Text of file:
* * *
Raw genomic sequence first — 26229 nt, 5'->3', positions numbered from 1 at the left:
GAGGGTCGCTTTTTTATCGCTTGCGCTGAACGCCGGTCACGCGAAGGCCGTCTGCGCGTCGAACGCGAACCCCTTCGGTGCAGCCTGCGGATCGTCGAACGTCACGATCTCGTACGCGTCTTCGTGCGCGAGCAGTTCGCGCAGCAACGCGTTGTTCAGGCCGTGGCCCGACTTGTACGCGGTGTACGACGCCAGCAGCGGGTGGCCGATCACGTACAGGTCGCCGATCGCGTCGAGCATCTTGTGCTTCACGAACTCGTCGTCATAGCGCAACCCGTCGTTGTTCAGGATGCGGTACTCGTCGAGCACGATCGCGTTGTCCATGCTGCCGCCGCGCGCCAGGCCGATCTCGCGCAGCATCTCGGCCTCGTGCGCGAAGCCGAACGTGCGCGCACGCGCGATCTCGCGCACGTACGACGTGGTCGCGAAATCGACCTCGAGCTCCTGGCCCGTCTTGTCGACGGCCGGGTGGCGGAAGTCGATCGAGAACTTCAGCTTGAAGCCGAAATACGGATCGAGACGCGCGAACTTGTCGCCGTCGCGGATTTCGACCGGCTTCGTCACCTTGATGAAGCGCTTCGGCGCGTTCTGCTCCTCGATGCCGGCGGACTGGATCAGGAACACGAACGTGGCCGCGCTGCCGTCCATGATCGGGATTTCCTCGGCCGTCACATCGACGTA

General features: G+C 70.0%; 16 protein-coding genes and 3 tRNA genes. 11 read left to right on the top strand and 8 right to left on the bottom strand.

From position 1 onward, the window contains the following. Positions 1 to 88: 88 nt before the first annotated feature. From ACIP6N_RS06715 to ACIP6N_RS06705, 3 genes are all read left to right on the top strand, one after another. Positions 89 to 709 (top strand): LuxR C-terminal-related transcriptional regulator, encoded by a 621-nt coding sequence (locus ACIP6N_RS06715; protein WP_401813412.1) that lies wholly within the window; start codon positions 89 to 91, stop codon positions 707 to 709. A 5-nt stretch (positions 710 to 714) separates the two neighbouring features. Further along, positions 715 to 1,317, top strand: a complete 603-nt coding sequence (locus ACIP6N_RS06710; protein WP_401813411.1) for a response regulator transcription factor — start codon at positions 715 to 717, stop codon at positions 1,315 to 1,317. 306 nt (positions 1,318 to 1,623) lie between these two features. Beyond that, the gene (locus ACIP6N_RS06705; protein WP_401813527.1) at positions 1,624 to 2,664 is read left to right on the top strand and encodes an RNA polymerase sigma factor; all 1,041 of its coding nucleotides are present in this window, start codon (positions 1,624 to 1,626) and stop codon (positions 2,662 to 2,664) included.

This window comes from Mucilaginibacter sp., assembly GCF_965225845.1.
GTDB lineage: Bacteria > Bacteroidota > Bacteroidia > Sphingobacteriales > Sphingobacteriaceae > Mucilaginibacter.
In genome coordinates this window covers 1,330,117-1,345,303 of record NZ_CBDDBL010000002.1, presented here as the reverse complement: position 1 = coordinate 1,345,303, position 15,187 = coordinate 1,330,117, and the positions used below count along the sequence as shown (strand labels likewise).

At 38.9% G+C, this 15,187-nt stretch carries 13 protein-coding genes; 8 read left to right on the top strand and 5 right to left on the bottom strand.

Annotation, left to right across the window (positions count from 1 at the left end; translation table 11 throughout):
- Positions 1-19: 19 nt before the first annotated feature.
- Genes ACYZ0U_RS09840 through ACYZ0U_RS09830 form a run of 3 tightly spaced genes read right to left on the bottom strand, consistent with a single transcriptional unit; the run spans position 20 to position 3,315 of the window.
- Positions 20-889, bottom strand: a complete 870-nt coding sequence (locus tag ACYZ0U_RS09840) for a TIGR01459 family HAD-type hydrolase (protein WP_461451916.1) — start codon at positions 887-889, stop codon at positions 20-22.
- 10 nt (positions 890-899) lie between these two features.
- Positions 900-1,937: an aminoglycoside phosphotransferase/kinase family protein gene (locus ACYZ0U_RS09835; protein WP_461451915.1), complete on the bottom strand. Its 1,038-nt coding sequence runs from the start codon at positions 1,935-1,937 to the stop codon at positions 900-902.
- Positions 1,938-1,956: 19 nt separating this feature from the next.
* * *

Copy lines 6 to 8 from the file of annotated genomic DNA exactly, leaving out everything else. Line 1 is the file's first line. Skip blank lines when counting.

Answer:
GTDB lineage: Bacteria > Bacteroidota > Bacteroidia > Sphingobacteriales > Sphingobacteriaceae > Mucilaginibacter.
In genome coordinates this window covers 1,330,117-1,345,303 of record NZ_CBDDBL010000002.1, presented here as the reverse complement: position 1 = coordinate 1,345,303, position 15,187 = coordinate 1,330,117, and the positions used below count along the sequence as shown (strand labels likewise).

At 38.9% G+C, this 15,187-nt stretch carries 13 protein-coding genes; 8 read left to right on the top strand and 5 right to left on the bottom strand.